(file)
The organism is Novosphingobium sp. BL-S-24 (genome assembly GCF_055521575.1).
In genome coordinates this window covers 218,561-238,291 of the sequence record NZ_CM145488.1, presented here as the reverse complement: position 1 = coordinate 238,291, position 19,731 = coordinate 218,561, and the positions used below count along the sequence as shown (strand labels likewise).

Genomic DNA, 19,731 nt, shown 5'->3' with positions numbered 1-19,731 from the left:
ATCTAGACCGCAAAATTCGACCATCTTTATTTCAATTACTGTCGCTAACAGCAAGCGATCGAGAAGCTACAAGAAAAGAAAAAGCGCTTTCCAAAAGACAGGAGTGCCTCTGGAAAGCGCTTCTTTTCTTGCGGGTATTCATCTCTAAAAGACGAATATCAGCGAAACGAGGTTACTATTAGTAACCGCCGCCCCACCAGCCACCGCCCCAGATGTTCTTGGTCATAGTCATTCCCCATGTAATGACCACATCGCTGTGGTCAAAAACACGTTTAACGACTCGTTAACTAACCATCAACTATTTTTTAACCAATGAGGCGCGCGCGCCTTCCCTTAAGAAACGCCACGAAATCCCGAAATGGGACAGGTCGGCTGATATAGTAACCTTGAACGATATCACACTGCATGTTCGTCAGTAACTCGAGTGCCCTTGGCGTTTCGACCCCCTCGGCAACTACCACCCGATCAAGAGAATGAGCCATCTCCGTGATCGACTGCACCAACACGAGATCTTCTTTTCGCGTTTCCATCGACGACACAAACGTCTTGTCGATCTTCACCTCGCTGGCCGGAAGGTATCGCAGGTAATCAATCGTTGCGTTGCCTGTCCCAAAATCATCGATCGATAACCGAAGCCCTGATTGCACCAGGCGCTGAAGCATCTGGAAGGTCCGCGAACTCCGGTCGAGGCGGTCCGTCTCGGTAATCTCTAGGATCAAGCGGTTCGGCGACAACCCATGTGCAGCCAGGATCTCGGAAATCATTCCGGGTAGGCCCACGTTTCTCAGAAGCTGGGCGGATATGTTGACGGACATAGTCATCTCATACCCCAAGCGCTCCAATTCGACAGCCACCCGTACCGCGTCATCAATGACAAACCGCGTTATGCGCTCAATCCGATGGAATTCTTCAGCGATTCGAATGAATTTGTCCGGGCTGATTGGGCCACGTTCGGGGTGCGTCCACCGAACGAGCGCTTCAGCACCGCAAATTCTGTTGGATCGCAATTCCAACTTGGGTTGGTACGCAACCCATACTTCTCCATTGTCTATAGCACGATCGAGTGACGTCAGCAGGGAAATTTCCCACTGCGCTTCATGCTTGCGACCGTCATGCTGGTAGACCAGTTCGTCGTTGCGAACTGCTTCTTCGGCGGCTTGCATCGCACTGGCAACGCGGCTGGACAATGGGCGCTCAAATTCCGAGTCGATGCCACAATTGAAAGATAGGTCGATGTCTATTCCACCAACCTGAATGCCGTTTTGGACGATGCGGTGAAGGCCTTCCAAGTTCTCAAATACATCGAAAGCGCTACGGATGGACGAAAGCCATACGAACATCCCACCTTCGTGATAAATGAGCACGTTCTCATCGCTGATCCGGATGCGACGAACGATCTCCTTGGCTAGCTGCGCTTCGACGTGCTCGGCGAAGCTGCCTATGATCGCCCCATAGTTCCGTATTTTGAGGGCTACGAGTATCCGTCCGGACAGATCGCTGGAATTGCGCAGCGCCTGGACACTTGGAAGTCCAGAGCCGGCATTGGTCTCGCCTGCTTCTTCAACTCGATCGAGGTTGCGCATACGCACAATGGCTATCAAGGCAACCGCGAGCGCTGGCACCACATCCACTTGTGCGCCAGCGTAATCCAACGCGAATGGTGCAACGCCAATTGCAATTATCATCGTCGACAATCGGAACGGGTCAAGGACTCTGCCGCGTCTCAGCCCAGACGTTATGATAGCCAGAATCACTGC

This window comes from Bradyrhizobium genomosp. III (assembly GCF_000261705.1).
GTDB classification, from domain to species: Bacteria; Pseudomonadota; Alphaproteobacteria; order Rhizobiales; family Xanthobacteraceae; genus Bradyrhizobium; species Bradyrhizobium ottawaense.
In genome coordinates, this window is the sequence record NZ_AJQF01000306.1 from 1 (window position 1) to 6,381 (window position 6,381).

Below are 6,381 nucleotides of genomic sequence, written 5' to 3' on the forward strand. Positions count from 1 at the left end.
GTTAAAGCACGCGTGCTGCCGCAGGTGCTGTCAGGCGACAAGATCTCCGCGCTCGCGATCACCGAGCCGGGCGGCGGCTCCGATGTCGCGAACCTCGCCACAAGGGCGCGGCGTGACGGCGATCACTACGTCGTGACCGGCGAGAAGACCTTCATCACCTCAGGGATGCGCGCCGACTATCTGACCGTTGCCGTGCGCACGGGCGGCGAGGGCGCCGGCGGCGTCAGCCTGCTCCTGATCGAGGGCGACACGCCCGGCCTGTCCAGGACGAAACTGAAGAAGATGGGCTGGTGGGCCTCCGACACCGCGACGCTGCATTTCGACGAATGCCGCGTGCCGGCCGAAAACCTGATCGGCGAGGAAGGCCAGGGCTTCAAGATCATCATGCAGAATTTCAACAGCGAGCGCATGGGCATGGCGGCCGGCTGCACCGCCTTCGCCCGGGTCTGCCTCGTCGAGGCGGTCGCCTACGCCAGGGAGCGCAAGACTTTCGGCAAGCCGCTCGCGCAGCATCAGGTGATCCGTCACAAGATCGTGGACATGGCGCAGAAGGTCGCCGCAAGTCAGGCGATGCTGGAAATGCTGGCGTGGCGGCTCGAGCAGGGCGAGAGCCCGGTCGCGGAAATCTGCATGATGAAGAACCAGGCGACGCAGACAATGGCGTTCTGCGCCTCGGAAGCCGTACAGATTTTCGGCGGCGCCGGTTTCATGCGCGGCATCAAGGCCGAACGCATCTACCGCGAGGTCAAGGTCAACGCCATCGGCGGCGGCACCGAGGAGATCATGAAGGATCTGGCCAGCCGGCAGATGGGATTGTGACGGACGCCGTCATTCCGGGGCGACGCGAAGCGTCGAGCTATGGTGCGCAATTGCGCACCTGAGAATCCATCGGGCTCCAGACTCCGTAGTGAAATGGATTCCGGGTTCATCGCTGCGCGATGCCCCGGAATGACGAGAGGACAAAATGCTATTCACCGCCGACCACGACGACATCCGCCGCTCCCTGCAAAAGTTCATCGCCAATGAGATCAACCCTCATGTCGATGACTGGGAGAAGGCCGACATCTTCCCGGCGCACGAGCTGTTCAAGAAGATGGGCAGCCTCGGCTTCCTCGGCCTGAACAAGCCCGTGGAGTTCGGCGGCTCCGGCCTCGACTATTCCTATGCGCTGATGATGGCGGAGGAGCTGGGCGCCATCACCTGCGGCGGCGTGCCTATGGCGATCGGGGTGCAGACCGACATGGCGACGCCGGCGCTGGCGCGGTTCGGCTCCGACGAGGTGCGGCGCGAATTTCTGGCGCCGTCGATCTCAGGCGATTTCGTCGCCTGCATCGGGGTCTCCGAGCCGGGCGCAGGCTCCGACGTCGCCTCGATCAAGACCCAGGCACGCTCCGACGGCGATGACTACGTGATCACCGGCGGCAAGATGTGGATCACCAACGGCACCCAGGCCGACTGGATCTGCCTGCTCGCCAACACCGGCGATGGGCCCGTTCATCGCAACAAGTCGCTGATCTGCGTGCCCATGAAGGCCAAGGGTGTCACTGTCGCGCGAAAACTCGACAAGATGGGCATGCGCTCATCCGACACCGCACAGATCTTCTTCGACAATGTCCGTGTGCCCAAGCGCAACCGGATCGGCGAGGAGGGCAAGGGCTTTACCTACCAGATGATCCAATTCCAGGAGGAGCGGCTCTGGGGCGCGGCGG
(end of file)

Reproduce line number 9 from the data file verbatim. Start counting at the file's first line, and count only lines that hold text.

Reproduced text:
GTTAAAGCACGCGTGCTGCCGCAGGTGCTGTCAGGCGACAAGATCTCCGCGCTCGCGATCACCGAGCCGGGCGGCGGCTCCGATGTCGCGAACCTCGCCACAAGGGCGCGGCGTGACGGCGATCACTACGTCGTGACCGGCGAGAAGACCTTCATCACCTCAGGGATGCGCGCCGACTATCTGACCGTTGCCGTGCGCACGGGCGGCGAGGGCGCCGGCGGCGTCAGCCTGCTCCTGATCGAGGGCGACACGCCCGGCCTGTCCAGGACGAAACTGAAGAAGATGGGCTGGTGGGCCTCCGACACCGCGACGCTGCATTTCGACGAATGCCGCGTGCCGGCCGAAAACCTGATCGGCGAGGAAGGCCAGGGCTTCAAGATCATCATGCAGAATTTCAACAGCGAGCGCATGGGCATGGCGGCCGGCTGCACCGCCTTCGCCCGGGTCTGCCTCGTCGAGGCGGTCGCCTACGCCAGGGAGCGCAAGACTTTCGGCAAGCCGCTCGCGCAGCATCAGGTGATCCGTCACAAGATCGTGGACATGGCGCAGAAGGTCGCCGCAAGTCAGGCGATGCTGGAAATGCTGGCGTGGCGGCTCGAGCAGGGCGAGAGCCCGGTCGCGGAAATCTGCATGATGAAGAACCAGGCGACGCAGACAATGGCGTTCTGCGCCTCGGAAGCCGTACAGATTTTCGGCGGCGCCGGTTTCATGCGCGGCATCAAGGCCGAACGCATCTACCGCGAGGTCAAGGTCAACGCCATCGGCGGCGGCACCGAGGAGATCATGAAGGATCTGGCCAGCCGGCAGATGGGATTGTGACGGACGCCGTCATTCCGGGGCGACGCGAAGCGTCGAGCTATGGTGCGCAATTGCGCACCTGAGAATCCATCGGGCTCCAGACTCCGTAGTGAAATGGATTCCGGGTTCATCGCTGCGCGATGCCCCGGAATGACGAGAGGACAAAATGCTATTCACCGCCGACCACGACGACATCCGCCGCTCCCTGCAAAAGTTCATCGCCAATGAGATCAACCCTCATGTCGATGACTGGGAGAAGGCCGACATCTTCCCGGCGCACGAGCTGTTCAAGAAGATGGGCAGCCTCGGCTTCCTCGGCCTGAACAAGCCCGTGGAGTTCGGCGGCTCCGGCCTCGACTATTCCTATGCGCTGATGATGGCGGAGGAGCTGGGCGCCATCACCTGCGGCGGCGTGCCTATGGCGATCGGGGTGCAGACCGACATGGCGACGCCGGCGCTGGCGCGGTTCGGCTCCGACGAGGTGCGGCGCGAATTTCTGGCGCCGTCGATCTCAGGCGATTTCGTCGCCTGCATCGGGGTCTCCGAGCCGGGCGCAGGCTCCGACGTCGCCTCGATCAAGACCCAGGCACGCTCCGACGGCGATGACTACGTGATCACCGGCGGCAAGATGTGGATCACCAACGGCACCCAGGCCGACTGGATCTGCCTGCTCGCCAACACCGGCGATGGGCCCGTTCATCGCAACAAGTCGCTGATCTGCGTGCCCATGAAGGCCAAGGGTGTCACTGTCGCGCGAAAACTCGACAAGATGGGCATGCGCTCATCCGACACCGCACAGATCTTCTTCGACAATGTCCGTGTGCCCAAGCGCAACCGGATCGGCGAGGAGGGCAAGGGCTTTACCTACCAGATGATCCAATTCCAGGAGGAGCGGCTCTGGGGCGCGGCGG